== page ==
“This is not the end, it is not even the beginning of the end,
but it is perhaps the end of the beginning.”
— Winston Churchill, Nov. 10, 1942
Ann Telnaes reflects my own mood at the moment: He’s completely hemmed in, but it hasn’t stopped him from tweeting.
I’ll confess that, when Nixon was up against the wall, I expected him to escape. He’d already won his second term, so there was no grand reckoning to come at the hands of the voters, and I felt the loyalty of his followers, the reluctance of Republicans to kick over the table and the lack of a smoking gun would keep him in place, even with a Democratic House pondering impeachment.
Nixon had a helluva good hole card: He was able to announce a peace treaty with Vietnam in January, 1973, which hardly saved our allies in the South but included the release of the POWs over the next few months.
Trump hasn’t got anything nearly that amazing up his sleeve: Bragging about mythical coal mining jobs and a rising stock market gives his faithful something to cling to, but it’s simply not in the same league.
Also Watergate had more outrageous, less technical crimes.
It was more than simply paying some anti-Castro activists to break into an office.
By the time it had played out, it involved burglary at Daniel Ellsburg’s psychiatrist’s office, undermining of Democratic candidates with forged documents and an absolutely clear line between the President and the felons.
And while Trump has his birthers and other tin-hat loyalists behind him, there was never an explanation for the stifling of Martha Mitchell, much less the death of Howard Hunt’s wife, that satisfied conspiracy theorists.
(The Martha Mitchell part isn’t completely out of date, by the way.)
Anyway, the answer to the kids in the back of the car is, no, we’re not there yet.
We’re only at the John Dean part. (June, 1973)
We’re not quite at the Alexander Butterfield’s revelation of the taping system part (July, 1973), which, in turn, was a full year away from the Supreme Court’s unanimous order that the tapes be turned over.
Though I agree with Matt Davies that Mueller is compiling a good collection of accomplishments. We’ll see where it goes.
And I particularly like Davies’ take because, while several cartoonists have depicted Mueller as a successful “witch hunter,” I don’t see him waving any trophies. That’s good.
It’s just another day at the office as he quietly, methodically goes about his business.
It reminds me of a Nigerian folktale Marina Tay and I retold a few years ago, in which a hawk is warned by his friends to prey on the chickens, who raise all kinds of hysterical hell when he raids their flock, rather than the owls, who simply sit and watch.
“Let that be your food and you will have a long and prosperous life.”
The hawk looked at him quizzically. “But I have just told you how they shouted and threatened and chased after me!”
“Indeed,” his wise friend said. “And that is all they did, was to shout and threaten and chase. You have no need to fear them. No, the ones you must fear are those who, like the owl, sit and watch and say nothing while you do them harm. They will be silent now, but when it becomes dark and you have fallen asleep, they will come to settle the score.”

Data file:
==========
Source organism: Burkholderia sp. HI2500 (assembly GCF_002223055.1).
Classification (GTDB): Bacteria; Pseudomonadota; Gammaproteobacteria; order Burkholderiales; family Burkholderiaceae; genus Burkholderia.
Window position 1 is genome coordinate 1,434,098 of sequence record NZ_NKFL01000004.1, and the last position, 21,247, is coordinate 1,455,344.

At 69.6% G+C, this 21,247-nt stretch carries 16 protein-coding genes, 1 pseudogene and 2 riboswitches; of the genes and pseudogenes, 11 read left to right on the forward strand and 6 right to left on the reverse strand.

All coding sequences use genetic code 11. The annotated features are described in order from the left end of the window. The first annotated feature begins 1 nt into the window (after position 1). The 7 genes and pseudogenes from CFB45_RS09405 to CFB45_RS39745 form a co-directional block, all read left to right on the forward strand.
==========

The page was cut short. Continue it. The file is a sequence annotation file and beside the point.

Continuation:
Speaking of Martha Mitchell
It’s nice to see a couple of cartoonists stand up for Melania.
I wouldn’t go as far as the woman in Lee Judge’s cartoon. For one thing, Melania’s foreign-born and thus ineligible, and, besides, we don’t live in the kind of backwards Banana Republic where the followers of a popular president would try to elect his wife in order to continue the legacy.
Given her preferences, I suspect Melania would rather be a Laura Bush or Pat Nixon, an almost-ghost who appears for photos and makes the bare minimal gestures of First-Ladyness, but, nonetheless, she’s drawn flak in part for being Mrs. Donald Trump and, I think, in part for being a model.
People call her hypocritical for her cyberbullying campaign, but they’ve also attacked her for having once echoed her husband’s birther theory, so she’s wrong whether she implicitly attacks or defends him.
Okay, she fell for the birther thing. But she wouldn’t be Mrs. Donald Trump if she weren’t a little bit gullible, and the issue isn’t whether you can be fooled but whether you wake the hell up.
My scorecard for Melania includes this:
She reportedly wept when he won the election.
She refused to disrupt her son’s school year and rush to DC like a dutiful little wife.
She has slapped his hand away multiple times rather than be his photo-op bride.
She touched off a rage when he found she’d been watching CNN rather than Fox.
Plus I’m putting an asterisk after “kidney problem*” because I’m not immune to conspiracy theories myself and I suspect she is brave to occasionally speak out in favor of decent behavior.
And to watch CNN instead of Fox.
She’s not the first First Lady to sleep in a different room, so you can’t go by that.
Still, she’s the first one whose husband is up at all hours eating junk food and tweeting nonsense.
I suspect she just doesn’t like crumbs in her bed.
One in particular.
I’d love to see Mueller land this fish, but I’m with Edison Lee.
For one thing, if Congress remains in the hands of the GOP, Mueller could produce that body on Fifth Avenue, a gun with fingerprints and video of the shooting and there still wouldn’t be a grumble from the Capitol.
And, for another, there was a reason they forced Spiro Agnew to step down before they began leaning on Nixon. I’m not eager to live under President Pence.
If voters restore a balance of power in November, we’ll get through.
If not, then we’ll have the government we deserve.